- The Washington Times - Tuesday, April 5, 2005

With no signs of progress in solving the North Korea nuclear crisis, Secretary of State Condoleezza Rice used her recent trip to Japan, South Korea and China to soften a bit the hard-line, Bush administration approach of four years standing.

She said the United States does not intend to attack North Korea, which she termed a sovereign state, urged the North to return to six-party talks, referred to rewards for doing so and said the United States is prepared to negotiate.

If Miss Rice’s softened rhetoric means we are prepared to move off the existing collision course, we should be thankful because any approach that might lead to war is unacceptable. We would win a classic “Pyrrhic victory” with casualties in the hundreds of thousands among Americans, South Koreans and Japanese. So, diplomacy is imperative, including negotiations with North Korea’s leader Chairman Kim Jong-il.

Just who is this man we would be dealing with? Enigmatic, erratic, unpredictable, despotic, secretive, crazy, weird, loathsome: quite a list of heavy adjectives often used by Bush officials to describe Mr. Kim, though they have never met him.

Thus, conclusions about Mr. Kim are drawn from secondhand accounts or sheer rumor. Unfortunately, the profile of Mr. Kim used by our intelligence agencies to advise policymakers is drawn from similar sources. There is nothing necessarily wrong with disinformation as a tool of diplomacy — so long as you don’t get trapped into believing it yourself.

The Bush administration should think carefully about this as the debate develops over whether we should or should not hold talks with/negotiate with/isolate/economically sanction/use military force against the Stalinist state ruled by Mr. Kim in the name of his deceased father, “The Great Leader,” Kim Il-sung, founder of North Korea.

So, the son. Who is he really? Depends on whose disinformation you believe — that spun by our intelligence agencies in Seoul and Washington during the decades of the Cold War, or that propagated by Pyongyang for an equal period. There are stereotypes on both sides.

First, our stereotype. “The Kid” was born during World War II and was pampered by his father from the beginning. He was privately tutored and never had to mingle in school with “common” North Korean kids. The “grow-up game” was to make him happy and show him off on special occasions.

There was no discipline, just catering to his whims while his father got on with the business of governing. He never had a serious thought in his life and, by the time he hit his 20s, was nothing but a troublemaker.

He became a binge-drinker and chain-smoker. He drove fast cars around Pyongyang, sometimes shooting out traffic lights. A womanizer, he had Scandinavian girls imported for service in his “Pleasure Palace.” He became a porn film devotee. Any serious work he did involved acting studies or planning terrorist acts. Bottom line? He has been an aberrant wastrel all his life.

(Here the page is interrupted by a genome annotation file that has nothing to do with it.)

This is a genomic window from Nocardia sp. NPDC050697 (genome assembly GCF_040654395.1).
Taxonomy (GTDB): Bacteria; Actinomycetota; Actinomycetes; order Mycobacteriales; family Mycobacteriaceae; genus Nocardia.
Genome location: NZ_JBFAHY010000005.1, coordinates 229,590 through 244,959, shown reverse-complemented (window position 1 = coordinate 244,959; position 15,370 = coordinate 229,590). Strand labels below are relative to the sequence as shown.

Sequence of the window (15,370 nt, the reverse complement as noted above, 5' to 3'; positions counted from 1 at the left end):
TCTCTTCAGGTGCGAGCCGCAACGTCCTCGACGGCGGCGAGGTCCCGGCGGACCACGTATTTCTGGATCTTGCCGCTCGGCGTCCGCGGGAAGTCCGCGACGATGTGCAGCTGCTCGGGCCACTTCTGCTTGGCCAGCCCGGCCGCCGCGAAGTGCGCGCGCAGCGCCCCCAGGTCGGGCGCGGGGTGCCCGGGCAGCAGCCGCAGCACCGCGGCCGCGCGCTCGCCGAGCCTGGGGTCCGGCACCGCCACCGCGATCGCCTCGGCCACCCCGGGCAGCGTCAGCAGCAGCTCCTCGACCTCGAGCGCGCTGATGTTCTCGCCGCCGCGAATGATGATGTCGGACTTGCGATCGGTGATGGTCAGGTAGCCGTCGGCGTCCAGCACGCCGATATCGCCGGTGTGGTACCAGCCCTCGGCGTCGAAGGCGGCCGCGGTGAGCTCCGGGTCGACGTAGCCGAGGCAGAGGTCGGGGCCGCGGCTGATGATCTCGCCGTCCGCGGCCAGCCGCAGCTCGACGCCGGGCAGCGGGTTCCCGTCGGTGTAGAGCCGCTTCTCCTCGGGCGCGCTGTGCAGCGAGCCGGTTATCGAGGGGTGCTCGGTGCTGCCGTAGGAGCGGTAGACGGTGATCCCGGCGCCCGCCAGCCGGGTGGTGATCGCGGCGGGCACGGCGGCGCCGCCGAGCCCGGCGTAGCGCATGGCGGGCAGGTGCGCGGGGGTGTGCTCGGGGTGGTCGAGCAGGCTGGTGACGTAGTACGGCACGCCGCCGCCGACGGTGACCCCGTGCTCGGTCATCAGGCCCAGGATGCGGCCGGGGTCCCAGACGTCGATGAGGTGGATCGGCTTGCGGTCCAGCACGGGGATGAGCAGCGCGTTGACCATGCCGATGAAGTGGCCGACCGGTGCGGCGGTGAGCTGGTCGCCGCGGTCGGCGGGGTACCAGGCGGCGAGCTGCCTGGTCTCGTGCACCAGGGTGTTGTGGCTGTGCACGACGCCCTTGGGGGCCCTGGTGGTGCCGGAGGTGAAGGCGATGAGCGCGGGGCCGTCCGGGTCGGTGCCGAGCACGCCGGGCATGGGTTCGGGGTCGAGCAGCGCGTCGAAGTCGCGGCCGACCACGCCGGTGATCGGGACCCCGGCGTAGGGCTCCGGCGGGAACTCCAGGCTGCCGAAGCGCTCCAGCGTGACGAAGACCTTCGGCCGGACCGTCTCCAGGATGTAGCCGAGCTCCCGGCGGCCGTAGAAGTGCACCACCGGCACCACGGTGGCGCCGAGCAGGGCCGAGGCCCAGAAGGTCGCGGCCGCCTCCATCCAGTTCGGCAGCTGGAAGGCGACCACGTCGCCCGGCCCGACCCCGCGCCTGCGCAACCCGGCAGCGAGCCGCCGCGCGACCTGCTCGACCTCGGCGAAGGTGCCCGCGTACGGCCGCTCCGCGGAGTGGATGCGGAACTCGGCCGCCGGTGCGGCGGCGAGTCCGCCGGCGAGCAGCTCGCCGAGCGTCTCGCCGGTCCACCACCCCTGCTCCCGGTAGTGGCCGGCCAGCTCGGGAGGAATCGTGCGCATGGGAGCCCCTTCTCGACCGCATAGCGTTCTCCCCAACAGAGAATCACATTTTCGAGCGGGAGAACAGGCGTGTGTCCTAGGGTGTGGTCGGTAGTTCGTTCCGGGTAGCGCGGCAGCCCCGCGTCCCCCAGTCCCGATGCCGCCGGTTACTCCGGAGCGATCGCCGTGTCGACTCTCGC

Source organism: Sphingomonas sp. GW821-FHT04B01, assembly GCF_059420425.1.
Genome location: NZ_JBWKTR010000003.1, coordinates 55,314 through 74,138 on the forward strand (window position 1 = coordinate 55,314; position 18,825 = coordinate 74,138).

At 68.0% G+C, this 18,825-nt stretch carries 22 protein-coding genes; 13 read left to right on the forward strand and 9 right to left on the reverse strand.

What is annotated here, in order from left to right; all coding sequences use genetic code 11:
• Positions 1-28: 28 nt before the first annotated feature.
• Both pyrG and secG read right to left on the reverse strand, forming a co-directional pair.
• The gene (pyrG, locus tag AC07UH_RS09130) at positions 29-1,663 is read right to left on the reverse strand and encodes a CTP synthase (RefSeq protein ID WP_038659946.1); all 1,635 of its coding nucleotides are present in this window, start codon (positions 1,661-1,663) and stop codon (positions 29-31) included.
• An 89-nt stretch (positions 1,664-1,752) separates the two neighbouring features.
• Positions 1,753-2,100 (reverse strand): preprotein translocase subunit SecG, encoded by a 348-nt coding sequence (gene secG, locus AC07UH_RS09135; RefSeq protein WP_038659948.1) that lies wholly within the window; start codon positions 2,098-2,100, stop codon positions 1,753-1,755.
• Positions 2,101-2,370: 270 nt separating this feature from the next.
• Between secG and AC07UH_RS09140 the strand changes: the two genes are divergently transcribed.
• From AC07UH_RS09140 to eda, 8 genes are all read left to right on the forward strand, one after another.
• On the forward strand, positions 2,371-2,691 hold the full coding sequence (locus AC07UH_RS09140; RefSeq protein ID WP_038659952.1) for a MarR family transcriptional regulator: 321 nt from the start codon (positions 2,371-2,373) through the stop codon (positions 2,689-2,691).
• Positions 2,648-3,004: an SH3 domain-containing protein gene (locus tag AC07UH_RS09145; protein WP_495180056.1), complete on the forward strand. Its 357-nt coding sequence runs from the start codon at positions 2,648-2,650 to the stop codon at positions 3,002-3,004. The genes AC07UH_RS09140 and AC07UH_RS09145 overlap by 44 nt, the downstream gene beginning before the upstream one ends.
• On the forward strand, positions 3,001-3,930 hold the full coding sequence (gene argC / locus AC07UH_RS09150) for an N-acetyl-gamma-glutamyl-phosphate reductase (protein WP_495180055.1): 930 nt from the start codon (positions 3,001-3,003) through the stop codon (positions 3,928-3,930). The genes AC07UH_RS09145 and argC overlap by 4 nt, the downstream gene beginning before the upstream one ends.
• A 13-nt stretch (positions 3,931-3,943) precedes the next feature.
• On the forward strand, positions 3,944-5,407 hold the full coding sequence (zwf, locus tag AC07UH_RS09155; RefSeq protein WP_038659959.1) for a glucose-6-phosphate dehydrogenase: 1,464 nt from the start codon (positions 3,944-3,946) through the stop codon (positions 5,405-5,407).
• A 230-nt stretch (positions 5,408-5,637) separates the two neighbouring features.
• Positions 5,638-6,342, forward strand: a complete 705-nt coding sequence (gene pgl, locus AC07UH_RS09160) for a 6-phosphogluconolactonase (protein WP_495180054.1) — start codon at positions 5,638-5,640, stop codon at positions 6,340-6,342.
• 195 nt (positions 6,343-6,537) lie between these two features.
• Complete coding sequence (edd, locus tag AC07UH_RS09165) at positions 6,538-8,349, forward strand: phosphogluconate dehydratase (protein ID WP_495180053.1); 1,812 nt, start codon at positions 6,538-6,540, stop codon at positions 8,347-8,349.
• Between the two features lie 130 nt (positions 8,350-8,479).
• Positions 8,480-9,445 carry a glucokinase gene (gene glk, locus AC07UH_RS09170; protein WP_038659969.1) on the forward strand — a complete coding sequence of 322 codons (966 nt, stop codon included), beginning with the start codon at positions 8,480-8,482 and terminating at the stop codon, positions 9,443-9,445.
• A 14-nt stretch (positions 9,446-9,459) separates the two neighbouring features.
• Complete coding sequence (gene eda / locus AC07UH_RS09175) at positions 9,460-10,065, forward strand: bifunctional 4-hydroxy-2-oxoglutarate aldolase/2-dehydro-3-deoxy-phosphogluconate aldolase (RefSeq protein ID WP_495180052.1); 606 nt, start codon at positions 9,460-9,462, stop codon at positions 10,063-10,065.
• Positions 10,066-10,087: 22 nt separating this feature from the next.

Now a second stereotype based on some disinformation provided carefully to me in private sessions by his Il-sung University professor, Hwang Jong-Yop (before he defected to South Korea and changed his tune about “The Dear Leader”), and by many other senior North Korean civilian and military officials in hundreds of hours during my visits to the North.

That profile? He was a serious young man who spent countless thousands of hours at his father’s knee learning leadership responsibilities he would inherit under the North Korean system of hereditary succession. He was a brilliant student who as a recluse read serious works about the history of the Korean people, China, Russia, the horrible 1910-45 Japanese occupation of all Korea and his father’s role in defeating it, the works of Karl Marx and V.I. Lenin — and much more.

He is an analytical thinker capable of making tough decisions fast, a young “Dear Leader” who devoted his life to travel around his country giving “on-the-spot guidance” on agricultural and industrial development and on military strategy and tactics. He aspires to be as great a leader as his father.

What a contrast in profiles. Suppose there were some accuracy in both profiles. Suppose Kim Jong-il went through rapid personal maturation (i.e. “grew up fast”) beginning with the unexpected death of his father on July 8, 1994, and the realization he was suddenly responsible for leading his country? This at the time of the spring and summer 1994 nuclear crisis amid disastrous, alternating floods and droughts that compounded economic failure, leading to mass starvation.

Suppose he has realized over the last 10 years why his country is an isle of poverty in a Northeast Asian sea of prosperity? Suppose he and his regime colleagues now are willing to risk the hopefully controllable infection of capitalism as the only realistic way to preserve the last vestiges of “Juche” (self-reliance), the philosophical cornerstone of their political system necessary to keep the regime in power.

Why don’t public and private officials who have actually spent time with the North’s leader share the negative stereotype? South Korea’s President Kim told me personally the week after the North-South summit in 2000 that he found Kim Jong-il “a reasonable person who could change his mind when presented with new facts and ideas, a person I can do business with in pursuing our national security agenda.”

There is every sign Kim Jong-il’s government is ready to talk directly with us. Let’s get on with it and end the nuclear crisis.

William Taylor is a senior adviser at the Center for Strategic and International Studies and an adjunct professor at the Georgetown University School of Foreign Service.

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